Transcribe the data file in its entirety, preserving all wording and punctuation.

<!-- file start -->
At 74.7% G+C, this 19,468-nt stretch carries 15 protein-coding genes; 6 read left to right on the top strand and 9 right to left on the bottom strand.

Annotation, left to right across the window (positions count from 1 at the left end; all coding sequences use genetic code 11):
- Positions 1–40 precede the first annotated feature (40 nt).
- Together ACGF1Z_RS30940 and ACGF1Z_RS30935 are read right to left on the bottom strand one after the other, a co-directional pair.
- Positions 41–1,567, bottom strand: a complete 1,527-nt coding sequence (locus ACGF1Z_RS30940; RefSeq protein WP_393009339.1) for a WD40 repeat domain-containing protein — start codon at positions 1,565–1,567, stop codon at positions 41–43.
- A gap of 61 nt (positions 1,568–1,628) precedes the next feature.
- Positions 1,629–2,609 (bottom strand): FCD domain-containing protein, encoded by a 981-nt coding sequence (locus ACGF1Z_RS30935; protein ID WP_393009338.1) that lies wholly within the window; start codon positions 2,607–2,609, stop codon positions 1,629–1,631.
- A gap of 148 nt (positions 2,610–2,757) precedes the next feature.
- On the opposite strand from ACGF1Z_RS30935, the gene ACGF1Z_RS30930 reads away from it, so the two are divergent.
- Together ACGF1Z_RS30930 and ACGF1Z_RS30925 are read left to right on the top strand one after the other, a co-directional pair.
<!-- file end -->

At 74.7% G+C, this 19,468-nt stretch carries 15 protein-coding genes; 6 read left to right on the top strand and 9 right to left on the bottom strand.

Annotation, left to right across the window (positions count from 1 at the left end; all coding sequences use genetic code 11):
- Positions 1–40 precede the first annotated feature (40 nt).
- Together ACGF1Z_RS30940 and ACGF1Z_RS30935 are read right to left on the bottom strand one after the other, a co-directional pair.
- Positions 41–1,567, bottom strand: a complete 1,527-nt coding sequence (locus ACGF1Z_RS30940; RefSeq protein WP_393009339.1) for a WD40 repeat domain-containing protein — start codon at positions 1,565–1,567, stop codon at positions 41–43.
- A gap of 61 nt (positions 1,568–1,628) precedes the next feature.
- Positions 1,629–2,609 (bottom strand): FCD domain-containing protein, encoded by a 981-nt coding sequence (locus ACGF1Z_RS30935; protein ID WP_393009338.1) that lies wholly within the window; start codon positions 2,607–2,609, stop codon positions 1,629–1,631.
- A gap of 148 nt (positions 2,610–2,757) precedes the next feature.
- On the opposite strand from ACGF1Z_RS30935, the gene ACGF1Z_RS30930 reads away from it, so the two are divergent.
- Together ACGF1Z_RS30930 and ACGF1Z_RS30925 are read left to right on the top strand one after the other, a co-directional pair.